In honor of International Yoga Day, I am offering you a brief history of Yoga and how it has developed throughout the centuries. Although yoga began as a Hindu practice in India, it is now considered unrelated to any religion in particular. It is thought of as more of a science of overall health and well being that has a spiritual component. Spiritually, Yoga enables you to begin to understand and create deeper connection with the true self, or Atman, with the freedom to embrace any religious or spiritual approach you may follow.  

Yoga may be a relatively new practice and way of life to the Western World, being introduced in the last century by great sages such as Swami Yogananda, Swami Satchitananda, and Swami Vishnu Devananda, but it has been a familiar practice in the East, where it originated. The exact origin of Yoga is still a matter of debate, but many people believe the practice of Yoga began some 5,000 years ago in India. Historians have discovered archaeological proof showing that the teachings and community practices of Shamanism during the Stone Age bear a striking resemblance to Yoga, which would date the practice to 15,000 years ago, maybe more. Some historians claim that the practice developed during the Vedic Period between 500 to 200 B.C.E. when Hinduism, Buddhism and Jainism as philosophy and religion were still taking form. Yoga can be found not only in ancient Hindu practice but also in Buddhism.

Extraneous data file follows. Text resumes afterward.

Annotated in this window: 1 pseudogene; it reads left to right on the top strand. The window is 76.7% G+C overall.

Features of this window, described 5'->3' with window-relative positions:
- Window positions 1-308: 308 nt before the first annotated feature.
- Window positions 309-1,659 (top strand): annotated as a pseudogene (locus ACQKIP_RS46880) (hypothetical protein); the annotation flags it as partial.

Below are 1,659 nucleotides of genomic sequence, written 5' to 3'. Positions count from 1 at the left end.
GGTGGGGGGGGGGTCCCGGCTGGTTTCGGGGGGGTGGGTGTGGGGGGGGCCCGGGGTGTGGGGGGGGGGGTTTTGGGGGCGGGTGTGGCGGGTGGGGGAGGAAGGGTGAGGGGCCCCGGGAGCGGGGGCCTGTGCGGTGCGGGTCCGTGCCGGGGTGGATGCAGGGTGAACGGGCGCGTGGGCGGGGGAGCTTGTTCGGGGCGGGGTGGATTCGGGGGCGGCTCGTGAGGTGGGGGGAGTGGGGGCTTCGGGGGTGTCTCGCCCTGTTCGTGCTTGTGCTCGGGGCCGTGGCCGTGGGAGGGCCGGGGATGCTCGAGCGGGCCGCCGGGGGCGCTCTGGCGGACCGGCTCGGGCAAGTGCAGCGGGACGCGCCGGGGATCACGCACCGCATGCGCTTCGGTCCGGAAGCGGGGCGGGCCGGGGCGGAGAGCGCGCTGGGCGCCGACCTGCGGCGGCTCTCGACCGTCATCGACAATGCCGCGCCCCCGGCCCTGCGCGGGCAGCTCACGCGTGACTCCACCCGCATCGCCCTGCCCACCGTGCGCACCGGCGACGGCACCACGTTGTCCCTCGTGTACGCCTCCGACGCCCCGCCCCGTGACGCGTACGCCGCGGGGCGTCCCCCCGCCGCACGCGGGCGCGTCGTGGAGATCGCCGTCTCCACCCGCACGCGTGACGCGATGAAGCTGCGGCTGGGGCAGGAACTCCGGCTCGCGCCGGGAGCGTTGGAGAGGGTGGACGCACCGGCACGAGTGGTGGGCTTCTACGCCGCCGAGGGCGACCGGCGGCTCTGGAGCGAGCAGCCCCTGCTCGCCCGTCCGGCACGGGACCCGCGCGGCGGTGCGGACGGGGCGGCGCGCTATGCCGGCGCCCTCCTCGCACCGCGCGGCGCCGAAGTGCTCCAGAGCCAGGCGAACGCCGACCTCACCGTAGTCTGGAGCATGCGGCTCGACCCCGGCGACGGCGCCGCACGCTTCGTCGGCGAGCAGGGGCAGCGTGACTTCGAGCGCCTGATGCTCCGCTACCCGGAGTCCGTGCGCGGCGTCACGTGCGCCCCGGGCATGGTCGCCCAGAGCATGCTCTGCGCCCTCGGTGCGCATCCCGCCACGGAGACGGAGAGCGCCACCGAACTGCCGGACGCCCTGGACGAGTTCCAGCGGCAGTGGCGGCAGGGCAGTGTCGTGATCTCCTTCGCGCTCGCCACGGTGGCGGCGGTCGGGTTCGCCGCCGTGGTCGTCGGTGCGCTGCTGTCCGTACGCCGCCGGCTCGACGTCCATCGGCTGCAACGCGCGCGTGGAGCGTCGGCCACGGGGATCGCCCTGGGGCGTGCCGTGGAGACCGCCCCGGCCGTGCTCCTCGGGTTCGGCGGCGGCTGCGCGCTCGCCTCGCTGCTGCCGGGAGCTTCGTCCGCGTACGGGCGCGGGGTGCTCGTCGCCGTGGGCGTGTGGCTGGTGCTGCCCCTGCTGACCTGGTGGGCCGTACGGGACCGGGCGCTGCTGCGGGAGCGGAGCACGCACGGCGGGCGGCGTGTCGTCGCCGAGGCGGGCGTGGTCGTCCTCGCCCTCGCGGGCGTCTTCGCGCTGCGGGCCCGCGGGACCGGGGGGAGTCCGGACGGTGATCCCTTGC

Yoga is perhaps as ancient as the human desire for peace and wellbeing. The benefits of Yoga have, indeed, given it it’s rightful place in the development of society.  

Four Main Periods In Yoga History

Vedic Period (1500 to 500 B.C.E.) - The earliest known textual reference to yogic teachings was inscribed in the Vedas, the sacred text of Brahmanism, which form the basis of contemporary Hinduism.

The mantras, or individual verses contained in the Rig Veda, the first canonical collection of the Vedas, relate to the earliest Yogic teachings characterized by the performance of ceremonies and rituals in order to exceed the confines of the mind. During this time, the hotar (priest) leads the Vedic people in performing rituals and also teaches them how to live in divine harmony.

It is generally believed that ascetic practices, meditation and bodily poses or postures performed by Vedic priests introduced what we now know as the Yoga practice.

Vedic texts are rich in descriptions of performing contemplation, breathing control, stimulation of vital body energies and specific bodily positions, which may have evolved into the Yogic asana (obtaining certain postures to maintain suppleness, strength and flexibility in the body in order to master the skill of sitting still for extended periods in meditation). The chanting of sacred hymns during Vedic rituals in order to create vibrations or mantras was also realized. These Yogic practices to attain a certain state of body, mind and spirit are considered fundamentally important in being able to obtain self realization or enlightenment.